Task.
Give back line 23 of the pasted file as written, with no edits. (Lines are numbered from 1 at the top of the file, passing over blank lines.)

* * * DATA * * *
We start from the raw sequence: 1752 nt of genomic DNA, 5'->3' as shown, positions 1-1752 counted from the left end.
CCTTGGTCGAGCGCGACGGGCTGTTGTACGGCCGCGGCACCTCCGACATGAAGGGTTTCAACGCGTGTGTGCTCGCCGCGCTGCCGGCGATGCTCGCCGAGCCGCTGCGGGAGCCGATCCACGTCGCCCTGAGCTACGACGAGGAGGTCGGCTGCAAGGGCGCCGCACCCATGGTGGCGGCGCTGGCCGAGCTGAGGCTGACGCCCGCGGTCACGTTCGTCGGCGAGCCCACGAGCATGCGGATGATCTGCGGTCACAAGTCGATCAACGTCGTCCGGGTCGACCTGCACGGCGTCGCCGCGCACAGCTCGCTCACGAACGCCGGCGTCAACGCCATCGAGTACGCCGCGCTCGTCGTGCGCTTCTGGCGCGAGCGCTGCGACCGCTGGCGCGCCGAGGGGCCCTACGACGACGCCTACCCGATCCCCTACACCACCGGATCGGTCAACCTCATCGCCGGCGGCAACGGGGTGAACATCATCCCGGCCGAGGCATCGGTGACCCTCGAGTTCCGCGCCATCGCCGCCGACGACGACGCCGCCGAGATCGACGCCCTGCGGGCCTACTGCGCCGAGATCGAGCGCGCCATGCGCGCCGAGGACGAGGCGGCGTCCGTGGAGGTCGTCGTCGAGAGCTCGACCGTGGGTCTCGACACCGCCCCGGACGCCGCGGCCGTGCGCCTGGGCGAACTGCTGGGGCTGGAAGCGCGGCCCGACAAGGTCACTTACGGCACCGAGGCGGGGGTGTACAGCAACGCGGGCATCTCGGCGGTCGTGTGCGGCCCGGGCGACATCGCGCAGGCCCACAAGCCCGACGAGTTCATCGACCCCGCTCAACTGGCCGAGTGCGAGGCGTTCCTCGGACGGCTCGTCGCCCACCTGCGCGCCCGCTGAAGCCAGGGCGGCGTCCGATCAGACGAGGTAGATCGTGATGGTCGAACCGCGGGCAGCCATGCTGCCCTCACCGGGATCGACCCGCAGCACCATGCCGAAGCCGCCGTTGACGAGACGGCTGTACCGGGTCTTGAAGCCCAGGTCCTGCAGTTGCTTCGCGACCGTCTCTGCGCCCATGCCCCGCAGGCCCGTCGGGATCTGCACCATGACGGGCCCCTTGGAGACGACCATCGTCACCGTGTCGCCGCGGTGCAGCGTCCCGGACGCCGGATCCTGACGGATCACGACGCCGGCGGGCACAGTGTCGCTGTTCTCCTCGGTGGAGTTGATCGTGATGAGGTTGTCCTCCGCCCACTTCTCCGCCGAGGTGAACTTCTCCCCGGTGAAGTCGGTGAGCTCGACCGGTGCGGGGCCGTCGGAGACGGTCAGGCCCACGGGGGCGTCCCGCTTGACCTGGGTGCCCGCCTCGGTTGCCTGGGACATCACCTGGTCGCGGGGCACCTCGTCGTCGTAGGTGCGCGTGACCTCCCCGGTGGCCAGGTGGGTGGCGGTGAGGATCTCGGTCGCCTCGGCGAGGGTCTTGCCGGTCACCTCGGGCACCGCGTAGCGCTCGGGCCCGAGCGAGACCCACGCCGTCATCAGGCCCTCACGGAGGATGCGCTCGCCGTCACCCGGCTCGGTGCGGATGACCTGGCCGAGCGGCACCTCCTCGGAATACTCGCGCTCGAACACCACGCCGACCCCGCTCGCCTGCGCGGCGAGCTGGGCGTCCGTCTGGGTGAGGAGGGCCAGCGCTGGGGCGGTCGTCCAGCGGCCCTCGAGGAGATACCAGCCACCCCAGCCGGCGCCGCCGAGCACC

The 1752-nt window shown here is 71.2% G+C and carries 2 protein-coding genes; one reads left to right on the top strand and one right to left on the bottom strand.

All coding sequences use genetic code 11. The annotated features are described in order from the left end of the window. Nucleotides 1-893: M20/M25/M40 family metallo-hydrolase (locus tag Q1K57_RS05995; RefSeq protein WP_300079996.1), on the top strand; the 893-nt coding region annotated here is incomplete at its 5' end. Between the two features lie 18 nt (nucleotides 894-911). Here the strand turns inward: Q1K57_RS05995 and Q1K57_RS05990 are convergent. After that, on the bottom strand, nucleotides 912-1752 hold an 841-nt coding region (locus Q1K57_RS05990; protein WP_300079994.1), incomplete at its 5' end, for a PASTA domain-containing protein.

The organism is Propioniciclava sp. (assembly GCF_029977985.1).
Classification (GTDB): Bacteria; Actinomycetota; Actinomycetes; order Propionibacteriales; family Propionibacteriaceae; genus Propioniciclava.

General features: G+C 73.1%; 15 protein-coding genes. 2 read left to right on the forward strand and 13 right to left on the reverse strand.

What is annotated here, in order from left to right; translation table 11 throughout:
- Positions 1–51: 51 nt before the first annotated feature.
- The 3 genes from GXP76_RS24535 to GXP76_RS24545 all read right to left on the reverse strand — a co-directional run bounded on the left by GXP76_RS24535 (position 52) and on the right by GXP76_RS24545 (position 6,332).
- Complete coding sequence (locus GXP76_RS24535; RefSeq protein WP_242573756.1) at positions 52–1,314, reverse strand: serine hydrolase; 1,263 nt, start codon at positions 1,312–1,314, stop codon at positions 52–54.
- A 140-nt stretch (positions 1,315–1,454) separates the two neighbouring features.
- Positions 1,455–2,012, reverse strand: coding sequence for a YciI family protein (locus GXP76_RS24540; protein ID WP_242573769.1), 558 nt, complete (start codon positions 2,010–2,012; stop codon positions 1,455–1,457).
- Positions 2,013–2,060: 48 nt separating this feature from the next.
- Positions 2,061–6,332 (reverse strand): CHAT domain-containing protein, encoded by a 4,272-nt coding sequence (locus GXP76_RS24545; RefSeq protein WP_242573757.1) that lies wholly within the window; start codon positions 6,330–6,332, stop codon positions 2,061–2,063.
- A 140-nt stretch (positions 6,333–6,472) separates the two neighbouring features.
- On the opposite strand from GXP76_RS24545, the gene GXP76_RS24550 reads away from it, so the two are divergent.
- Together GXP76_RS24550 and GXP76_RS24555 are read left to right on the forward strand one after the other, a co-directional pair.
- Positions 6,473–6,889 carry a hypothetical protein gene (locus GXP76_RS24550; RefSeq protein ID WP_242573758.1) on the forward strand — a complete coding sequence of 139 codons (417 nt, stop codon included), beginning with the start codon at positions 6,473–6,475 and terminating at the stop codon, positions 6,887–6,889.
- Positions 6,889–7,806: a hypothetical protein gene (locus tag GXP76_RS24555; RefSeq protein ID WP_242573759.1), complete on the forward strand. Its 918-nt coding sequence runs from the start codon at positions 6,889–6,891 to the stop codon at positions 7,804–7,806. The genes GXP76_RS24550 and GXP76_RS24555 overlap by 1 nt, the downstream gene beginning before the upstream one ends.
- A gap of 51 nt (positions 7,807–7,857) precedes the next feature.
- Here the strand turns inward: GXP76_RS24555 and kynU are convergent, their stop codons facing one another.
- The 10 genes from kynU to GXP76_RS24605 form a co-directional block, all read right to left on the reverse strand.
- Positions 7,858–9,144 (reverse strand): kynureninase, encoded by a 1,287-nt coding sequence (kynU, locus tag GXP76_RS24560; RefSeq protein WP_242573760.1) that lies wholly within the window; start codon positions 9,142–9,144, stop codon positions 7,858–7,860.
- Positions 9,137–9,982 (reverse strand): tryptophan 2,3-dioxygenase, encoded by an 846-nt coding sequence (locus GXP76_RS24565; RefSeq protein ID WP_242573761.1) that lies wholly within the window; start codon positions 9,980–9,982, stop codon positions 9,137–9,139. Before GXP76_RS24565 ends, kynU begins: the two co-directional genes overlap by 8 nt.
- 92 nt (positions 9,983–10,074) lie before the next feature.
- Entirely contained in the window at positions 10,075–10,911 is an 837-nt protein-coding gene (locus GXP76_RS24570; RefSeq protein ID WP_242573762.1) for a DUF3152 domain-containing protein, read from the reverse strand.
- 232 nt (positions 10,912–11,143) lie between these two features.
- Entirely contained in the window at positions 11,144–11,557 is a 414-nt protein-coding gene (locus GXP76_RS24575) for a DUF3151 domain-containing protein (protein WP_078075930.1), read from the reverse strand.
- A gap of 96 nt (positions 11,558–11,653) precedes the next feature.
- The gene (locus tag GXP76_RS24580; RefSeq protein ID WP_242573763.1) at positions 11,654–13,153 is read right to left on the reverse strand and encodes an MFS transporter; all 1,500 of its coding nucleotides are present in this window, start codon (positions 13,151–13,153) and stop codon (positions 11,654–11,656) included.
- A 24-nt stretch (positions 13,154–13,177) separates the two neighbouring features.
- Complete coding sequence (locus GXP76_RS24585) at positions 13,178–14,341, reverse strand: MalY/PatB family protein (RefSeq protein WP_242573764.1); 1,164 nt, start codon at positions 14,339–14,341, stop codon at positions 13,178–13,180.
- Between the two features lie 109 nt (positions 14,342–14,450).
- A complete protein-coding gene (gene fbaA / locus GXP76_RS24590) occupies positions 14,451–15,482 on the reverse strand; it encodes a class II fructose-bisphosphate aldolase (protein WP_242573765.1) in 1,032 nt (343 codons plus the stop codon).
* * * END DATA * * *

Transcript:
- The 10 genes from kynU to GXP76_RS24605 form a co-directional block, all read right to left on the reverse strand.